Net metering was slow to be adopted in Europe, especially in the United Kingdom, because of confusion over how to address the value-added tax (VAT). Only one utility company in Great Britain offers net metering. In Canada, some provinces have net metering programs.

Tuesday, January 13, 2009

Solar PV Power in Cold Climate


Many people interested in generating solar PV power for their household power needs are also interested to know how PV solar panels operate at colder temperatures or in cloudy conditions. Actually, PV solar panels work better at colder temperatures - some of the best efficiencies ever recorded were at the South Pole! This is because the solar cells in the panels are electronic devices that generate electricity depending on the amount of sunlight they receive, not heat. In cold climates, PV panels will generate less energy in the winter than in the summer, but this is due to the shorter days and less sunlight, not the colder temperatures.

Photo credit:
PV solar panels continue to work even in cloudy conditions, although they do produce less electricity. On days with cloud cover or windblown snow, the PV panels' output power is reduced significantly. With sun angles approaching the highest limits and visibility being high, the PV panels reach their rated output power.

Many countries in the northwestern region of Europe, including Denmark and the rest of Scandinavia, make extensive use of solar power. Germany is the world's leading installer of photovoltaic (PV) solar cells, although its climate is mostly temperate. Japan is also a major installer of solar PV panels, and their climate is temperate.

An example of integrating PV technology in the daily life are solar powered parking meters which are fairly common in Germany and the Netherlands. The electricity which runs them is supplied by small solar panels on top of the parking meters, right there in the streets.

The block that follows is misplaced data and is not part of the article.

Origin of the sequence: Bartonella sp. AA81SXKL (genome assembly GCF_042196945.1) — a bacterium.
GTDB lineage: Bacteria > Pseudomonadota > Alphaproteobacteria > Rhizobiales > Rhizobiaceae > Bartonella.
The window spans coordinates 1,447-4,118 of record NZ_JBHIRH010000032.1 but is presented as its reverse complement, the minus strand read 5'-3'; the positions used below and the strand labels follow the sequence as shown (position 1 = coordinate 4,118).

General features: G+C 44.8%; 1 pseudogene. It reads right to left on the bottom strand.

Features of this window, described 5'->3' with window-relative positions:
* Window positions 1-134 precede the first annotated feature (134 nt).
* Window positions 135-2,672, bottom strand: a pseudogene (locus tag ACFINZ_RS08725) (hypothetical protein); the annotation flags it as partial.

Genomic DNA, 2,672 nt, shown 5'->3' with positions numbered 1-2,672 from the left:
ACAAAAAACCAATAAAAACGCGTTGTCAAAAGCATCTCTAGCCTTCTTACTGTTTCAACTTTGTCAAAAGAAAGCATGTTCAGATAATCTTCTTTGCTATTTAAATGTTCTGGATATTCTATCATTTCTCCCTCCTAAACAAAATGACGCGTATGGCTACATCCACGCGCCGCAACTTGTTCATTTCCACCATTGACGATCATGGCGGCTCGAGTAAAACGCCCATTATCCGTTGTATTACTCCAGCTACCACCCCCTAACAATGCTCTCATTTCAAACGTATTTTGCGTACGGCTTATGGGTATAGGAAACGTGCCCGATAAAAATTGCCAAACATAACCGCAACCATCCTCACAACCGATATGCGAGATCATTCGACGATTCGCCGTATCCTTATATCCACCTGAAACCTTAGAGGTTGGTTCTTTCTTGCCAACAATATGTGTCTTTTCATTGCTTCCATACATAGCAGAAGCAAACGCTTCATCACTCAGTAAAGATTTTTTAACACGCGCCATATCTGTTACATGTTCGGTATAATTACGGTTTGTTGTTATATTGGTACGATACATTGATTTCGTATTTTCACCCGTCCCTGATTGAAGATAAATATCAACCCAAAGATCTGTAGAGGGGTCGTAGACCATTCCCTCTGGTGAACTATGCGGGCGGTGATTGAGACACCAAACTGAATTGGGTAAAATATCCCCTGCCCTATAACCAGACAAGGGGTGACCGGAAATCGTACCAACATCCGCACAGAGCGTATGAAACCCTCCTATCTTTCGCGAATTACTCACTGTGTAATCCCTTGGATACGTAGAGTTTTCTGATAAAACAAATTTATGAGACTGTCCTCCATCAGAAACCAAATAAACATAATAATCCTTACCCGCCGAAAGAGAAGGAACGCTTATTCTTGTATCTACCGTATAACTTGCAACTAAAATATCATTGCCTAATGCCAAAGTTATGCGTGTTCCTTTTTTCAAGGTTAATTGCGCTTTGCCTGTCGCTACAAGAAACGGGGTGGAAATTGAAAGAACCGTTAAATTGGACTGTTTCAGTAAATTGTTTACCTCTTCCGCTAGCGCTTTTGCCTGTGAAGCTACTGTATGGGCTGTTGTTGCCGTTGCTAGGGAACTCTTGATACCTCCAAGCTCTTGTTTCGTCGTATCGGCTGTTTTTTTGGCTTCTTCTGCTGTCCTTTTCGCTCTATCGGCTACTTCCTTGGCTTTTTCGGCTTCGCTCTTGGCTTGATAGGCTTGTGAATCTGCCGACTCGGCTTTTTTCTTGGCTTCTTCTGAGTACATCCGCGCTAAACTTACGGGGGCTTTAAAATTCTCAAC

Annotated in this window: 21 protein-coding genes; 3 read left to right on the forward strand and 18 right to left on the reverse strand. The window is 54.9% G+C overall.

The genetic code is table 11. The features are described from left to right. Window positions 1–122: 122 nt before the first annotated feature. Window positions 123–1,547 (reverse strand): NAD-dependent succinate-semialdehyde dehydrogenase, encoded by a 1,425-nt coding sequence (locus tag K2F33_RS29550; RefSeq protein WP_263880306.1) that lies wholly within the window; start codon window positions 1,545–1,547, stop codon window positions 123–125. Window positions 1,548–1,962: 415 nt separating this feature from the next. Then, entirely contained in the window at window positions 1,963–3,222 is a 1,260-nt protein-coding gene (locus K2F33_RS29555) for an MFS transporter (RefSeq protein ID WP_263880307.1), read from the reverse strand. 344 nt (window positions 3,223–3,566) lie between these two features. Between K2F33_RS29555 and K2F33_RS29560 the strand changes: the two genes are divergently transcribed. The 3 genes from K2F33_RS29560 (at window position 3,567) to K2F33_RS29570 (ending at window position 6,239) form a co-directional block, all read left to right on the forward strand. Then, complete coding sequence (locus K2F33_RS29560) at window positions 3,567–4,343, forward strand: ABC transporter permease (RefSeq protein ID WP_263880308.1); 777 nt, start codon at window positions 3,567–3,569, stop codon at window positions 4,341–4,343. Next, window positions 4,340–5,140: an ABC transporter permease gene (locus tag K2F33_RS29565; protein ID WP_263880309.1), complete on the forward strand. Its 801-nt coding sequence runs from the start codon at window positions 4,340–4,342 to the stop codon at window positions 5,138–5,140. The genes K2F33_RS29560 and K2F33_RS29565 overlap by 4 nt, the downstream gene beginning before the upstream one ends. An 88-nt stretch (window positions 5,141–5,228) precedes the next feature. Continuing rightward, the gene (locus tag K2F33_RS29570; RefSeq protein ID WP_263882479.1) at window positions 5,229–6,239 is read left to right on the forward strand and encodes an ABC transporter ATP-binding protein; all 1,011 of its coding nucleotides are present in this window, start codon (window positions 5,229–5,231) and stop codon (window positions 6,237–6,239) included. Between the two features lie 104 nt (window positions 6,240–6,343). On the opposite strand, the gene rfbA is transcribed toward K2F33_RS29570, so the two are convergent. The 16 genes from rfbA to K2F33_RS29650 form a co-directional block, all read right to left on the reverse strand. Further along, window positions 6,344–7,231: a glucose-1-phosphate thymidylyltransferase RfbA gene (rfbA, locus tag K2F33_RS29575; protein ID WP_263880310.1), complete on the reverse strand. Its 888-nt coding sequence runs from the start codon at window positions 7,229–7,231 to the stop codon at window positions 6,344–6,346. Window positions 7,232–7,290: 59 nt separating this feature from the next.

Canada is another cold-weather country where PV technology is quickly gaining ground. PV cells have been used in Canada over the last 20 years or more for many applications. Photovoltaic modules were used as standalone units, mainly as off-grid distributed electricity generation to power remote homes, telecommunications equipment, oil and pipeline monitoring stations and navigational applications. Over the last few years PV technology has also started to be introduced into urban areas, incorporated into the roofs and facades of homes, offices and factories. And the largest solar PV energy park in North America will be located on approximately 300 acres of land in the Township of Stone Mills, Lennox & Addington County, Ontario. The 19-megawatt project, known as First Light, is being built by SkyPower Corp and SunEdison Canada. The construction is anticipated to be completed by the end of 2009 and local communities will benefit from clean renewable energy sufficient to power more than 2,000 homes annually.